Wednesday, January 8, 2014
Feeling the warmth
Just as many as my fellow classmates have experienced, the damp, gusty, unpredictable weather of Derry/Londonderry has generated a surprising flush to the cheeks and added volume to the tresses. As we walk around the city walls, Diamond area, the Bogside, or even the local pound store, it’s hard to imagine what these city streets and structures have been witnesses to. Learning the history of Derry/Londonderry in the late 20th century has opened a gateway of emotions, including empathy, awe, and gratification. It’s been a unique experience to meet locals and ex-combatants and hear how the civil unrest in the 70s, 80s, and 90s, has not only shaped them on a personal level, but also how it has affected their communities as a whole.
However, there is one thing that has stood out these past few days – despite the distress experienced by many and the unrest that shook the city, we have been welcomed with joviality and warmth from the citizens of Derry/Londonderry. It is to no surprise, that according to the Office for National Statistics, people from Northern Ireland ranked nine out of 10 for their life satisfaction. This is reflected by 73-year-old Margery Thompson, from a BBC article, "I was a small child during the war, so I don't remember much about it. But I know that people had a very hard time and it made them more grateful. That was put into us as children. You didn't take anything for nothing." Over and over we hear this echoed in the many people we have met these last few days. For example, one of our tour guides, Garvin K., has welcomed us with great warmth and affection, that it’s impossible to not be drawn into his world and see how he is grateful for what he has and the intense love he has for his city.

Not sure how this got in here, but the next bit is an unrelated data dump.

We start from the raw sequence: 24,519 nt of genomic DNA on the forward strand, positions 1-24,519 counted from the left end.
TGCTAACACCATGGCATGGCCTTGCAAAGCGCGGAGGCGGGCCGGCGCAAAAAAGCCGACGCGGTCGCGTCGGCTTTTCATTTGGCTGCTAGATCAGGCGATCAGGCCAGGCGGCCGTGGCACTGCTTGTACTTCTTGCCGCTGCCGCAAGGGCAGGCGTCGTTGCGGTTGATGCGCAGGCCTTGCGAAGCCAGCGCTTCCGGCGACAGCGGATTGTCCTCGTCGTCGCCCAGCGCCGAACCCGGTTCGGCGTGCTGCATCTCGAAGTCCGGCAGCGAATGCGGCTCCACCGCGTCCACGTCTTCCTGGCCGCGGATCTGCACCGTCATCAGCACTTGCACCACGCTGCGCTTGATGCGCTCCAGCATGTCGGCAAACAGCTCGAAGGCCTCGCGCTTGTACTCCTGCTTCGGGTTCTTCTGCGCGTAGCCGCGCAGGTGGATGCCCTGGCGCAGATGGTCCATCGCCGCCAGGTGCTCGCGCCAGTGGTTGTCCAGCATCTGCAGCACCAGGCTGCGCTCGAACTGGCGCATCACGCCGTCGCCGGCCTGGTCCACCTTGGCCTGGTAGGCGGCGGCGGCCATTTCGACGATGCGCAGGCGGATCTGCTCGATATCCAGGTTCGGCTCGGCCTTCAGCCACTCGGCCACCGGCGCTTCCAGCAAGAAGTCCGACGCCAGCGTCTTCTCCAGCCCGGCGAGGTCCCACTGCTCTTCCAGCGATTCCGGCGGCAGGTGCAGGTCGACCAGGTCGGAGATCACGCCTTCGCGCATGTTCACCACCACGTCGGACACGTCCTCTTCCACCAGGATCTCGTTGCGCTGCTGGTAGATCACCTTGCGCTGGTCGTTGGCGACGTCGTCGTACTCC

One thing I have definitely taken from Derry/Londonderry, is the need for gratification and appreciation in our every day lives. The need to pause, smile, count our blessings, and perhaps ‘"sláinte" with a nice pint of Guinness.